The Crabs are the best magic arms I’ve ever used


You know how your camera always wants friends? A monitor, a recorder, transmitters, mics, and more. (And then the friends want their own friends, like batteries, memory cards, and so on, but this is another topic). Well, all those “friends” need a place to live on your setup, and the new iFootage Spider Crabs could easily be the BFF in this group.

The Spider Crabs are a set of magic arms. Those are articulating arms with small ball heads on either side and a central knob if you are not familiar. When you tighten the central “elbow” knob, it locks the entire arm together. This makes it really easy to mount accessories and move them with ease.

General thoughts

Magic arms have been here for as long as I can remember. And while there are many variations, types, and quality units, I have not seen any real innovation in this section for a while. iFootage sent us their new Spider Crab units, and they actually managed to innovate in this area.

Before I dive into the units themselves, I have to say that Spiders and Crabs are not really related. Spiders belong to the Arachnida class and generally don’t live in water, while crabs belong in the Malacostraca class and live in oceans. So when you think about a creature called Spider-Crab, you may as well think about a donkey-cat. Anyways, I digress.

We got three of the new units:

The three units come in different lengths and have different “end attachments” but have a few things in common. They are all built incredibly well with thick metal arms and reinforced locking rosettes, they all bear the red marks of iFootage, and they are not the cheapest of magic arms you can buy. You get high-quality arms that lock really well for this price, though. There is absolutely no movement on either “knuckle” once the knob is locked. This is something that sets them apart from the cheap $10 arms that you get from a generic brand.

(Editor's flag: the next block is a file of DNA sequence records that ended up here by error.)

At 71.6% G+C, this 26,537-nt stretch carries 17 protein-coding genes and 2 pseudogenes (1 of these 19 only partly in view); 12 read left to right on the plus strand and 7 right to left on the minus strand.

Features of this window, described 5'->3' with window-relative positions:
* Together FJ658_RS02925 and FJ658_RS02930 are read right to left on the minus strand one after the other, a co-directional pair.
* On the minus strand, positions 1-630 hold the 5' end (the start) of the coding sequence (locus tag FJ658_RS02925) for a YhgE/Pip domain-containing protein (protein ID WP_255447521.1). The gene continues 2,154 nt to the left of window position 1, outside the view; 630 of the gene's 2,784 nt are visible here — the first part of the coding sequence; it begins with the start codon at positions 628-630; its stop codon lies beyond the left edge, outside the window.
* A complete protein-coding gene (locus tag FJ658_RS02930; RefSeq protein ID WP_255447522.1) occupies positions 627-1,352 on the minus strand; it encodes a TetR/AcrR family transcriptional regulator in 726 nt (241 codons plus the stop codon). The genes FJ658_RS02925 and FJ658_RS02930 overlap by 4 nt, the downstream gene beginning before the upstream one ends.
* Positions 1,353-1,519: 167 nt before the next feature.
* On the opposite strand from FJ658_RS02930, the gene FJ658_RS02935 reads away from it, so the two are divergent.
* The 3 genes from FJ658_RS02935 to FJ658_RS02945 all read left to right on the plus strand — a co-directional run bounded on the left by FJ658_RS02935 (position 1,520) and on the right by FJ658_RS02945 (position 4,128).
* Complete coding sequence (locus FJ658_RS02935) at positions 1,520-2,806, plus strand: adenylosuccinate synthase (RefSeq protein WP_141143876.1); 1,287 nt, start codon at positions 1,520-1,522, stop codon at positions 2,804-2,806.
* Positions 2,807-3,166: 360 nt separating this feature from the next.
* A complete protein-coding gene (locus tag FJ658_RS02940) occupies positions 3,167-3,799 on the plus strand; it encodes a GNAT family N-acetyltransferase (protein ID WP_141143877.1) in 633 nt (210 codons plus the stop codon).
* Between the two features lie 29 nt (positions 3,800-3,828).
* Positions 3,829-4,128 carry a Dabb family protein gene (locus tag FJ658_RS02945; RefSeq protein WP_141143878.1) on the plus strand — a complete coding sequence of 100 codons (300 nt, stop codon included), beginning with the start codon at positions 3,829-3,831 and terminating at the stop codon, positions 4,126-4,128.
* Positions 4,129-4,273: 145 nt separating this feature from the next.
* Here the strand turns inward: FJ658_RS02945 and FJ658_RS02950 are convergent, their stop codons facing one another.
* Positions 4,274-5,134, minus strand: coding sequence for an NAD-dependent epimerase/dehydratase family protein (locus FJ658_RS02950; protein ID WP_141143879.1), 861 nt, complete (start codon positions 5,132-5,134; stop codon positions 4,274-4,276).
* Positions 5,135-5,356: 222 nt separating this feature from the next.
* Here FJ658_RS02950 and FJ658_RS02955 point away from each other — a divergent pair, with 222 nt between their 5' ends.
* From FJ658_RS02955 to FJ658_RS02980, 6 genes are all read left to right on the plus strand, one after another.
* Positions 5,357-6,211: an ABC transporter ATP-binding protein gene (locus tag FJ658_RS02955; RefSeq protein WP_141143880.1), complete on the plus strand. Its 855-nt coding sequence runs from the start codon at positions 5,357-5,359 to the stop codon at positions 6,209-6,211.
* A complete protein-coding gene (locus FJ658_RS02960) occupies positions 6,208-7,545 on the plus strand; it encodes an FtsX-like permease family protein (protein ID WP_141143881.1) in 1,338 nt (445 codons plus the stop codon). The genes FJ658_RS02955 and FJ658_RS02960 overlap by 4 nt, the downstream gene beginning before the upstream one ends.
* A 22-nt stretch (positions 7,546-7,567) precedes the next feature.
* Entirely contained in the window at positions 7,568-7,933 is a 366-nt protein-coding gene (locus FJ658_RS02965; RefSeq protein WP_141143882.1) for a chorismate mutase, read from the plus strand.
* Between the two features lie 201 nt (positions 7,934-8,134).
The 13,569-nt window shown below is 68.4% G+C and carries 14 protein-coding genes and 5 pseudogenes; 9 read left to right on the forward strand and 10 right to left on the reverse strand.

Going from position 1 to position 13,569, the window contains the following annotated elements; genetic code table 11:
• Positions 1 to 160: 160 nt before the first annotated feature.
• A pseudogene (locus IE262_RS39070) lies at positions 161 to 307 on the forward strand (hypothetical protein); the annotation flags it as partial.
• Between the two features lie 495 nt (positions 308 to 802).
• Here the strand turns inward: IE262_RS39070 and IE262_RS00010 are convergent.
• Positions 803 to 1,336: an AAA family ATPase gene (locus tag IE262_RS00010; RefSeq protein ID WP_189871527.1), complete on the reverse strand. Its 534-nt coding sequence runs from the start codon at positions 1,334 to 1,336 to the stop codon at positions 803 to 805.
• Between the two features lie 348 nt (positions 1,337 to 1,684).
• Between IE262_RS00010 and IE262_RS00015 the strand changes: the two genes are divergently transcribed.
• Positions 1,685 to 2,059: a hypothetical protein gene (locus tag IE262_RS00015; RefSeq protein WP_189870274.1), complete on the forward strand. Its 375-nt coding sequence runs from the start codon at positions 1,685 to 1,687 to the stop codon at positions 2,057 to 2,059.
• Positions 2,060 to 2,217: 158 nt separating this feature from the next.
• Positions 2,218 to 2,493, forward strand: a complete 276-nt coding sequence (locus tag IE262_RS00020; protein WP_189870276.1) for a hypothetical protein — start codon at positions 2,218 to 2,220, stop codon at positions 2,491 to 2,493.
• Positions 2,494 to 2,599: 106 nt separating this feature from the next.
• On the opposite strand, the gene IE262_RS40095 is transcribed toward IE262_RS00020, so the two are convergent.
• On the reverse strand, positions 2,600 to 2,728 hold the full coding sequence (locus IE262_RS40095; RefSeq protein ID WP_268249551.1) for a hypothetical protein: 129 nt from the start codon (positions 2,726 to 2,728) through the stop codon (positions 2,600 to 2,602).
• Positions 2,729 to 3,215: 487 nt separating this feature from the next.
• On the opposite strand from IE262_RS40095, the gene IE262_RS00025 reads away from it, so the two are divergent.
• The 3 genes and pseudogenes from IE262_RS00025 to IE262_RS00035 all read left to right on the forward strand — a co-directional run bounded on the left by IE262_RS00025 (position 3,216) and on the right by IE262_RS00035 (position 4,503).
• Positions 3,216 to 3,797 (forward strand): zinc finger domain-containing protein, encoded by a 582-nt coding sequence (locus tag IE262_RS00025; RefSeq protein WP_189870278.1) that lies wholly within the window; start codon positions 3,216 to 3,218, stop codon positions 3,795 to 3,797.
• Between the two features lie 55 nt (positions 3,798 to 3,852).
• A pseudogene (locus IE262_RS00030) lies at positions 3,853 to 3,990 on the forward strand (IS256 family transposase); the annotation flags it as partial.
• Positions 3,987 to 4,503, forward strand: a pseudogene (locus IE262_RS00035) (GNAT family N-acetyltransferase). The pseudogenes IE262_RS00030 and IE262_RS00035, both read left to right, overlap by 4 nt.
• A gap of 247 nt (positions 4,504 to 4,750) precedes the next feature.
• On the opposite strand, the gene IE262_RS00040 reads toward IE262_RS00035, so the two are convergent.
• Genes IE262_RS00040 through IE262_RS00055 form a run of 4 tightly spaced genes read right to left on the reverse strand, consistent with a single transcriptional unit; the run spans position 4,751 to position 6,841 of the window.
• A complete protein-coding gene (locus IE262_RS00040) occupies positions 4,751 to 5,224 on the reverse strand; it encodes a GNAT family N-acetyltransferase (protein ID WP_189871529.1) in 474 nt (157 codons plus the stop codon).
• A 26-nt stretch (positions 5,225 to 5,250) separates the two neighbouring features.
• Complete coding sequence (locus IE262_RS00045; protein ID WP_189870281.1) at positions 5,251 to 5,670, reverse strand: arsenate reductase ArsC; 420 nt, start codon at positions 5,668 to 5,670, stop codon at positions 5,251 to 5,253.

As far as specs go, each arm can handle 13.2 lb (or six kilos for our friends overseas). This is an impressive capacity, which I have only seen in Manfrotto’s arms before. In addition, the arms easily handle even a beefy monitor like the Atomos Shogun with batteries and drive. We have also tried a few on-camera lights, microphones, and other accessories, but really the Shogun was the heaviest of them all, and it played well.

In terms of price, they are right in the middle with other quality-matching brands. A similar Magic Arm from Small rig will set you back about $40. The Manfrotto 244 Micro, though, will set you back $100.

In the box

The presentation is quite basic, with each box containing:

  • The arm
  • A cold-shoe mount
  • A warranty card and
  • Some stickers (yay!).

Features

We took the crabs for a test drive and were happy all the way. We definitely felt the high build quality, and we did load the arms with anything and everything without worrying about it for a second.

I’m going to talk about the LT2-3.5 (5.5″) and the LT4-5.5 (9.5″) first because they are very similar, aside from their length. Each arm has two end attachments: a simple 1/4-20″ end and a mini plate attachment. The miniplate attachment can attach to plates using a rotate-in-place 1/4-20″ and has a rubberized o-ring to prevent the attachment from spinning. I wish they had retractable locking pins like the quick-release unit. More on that later.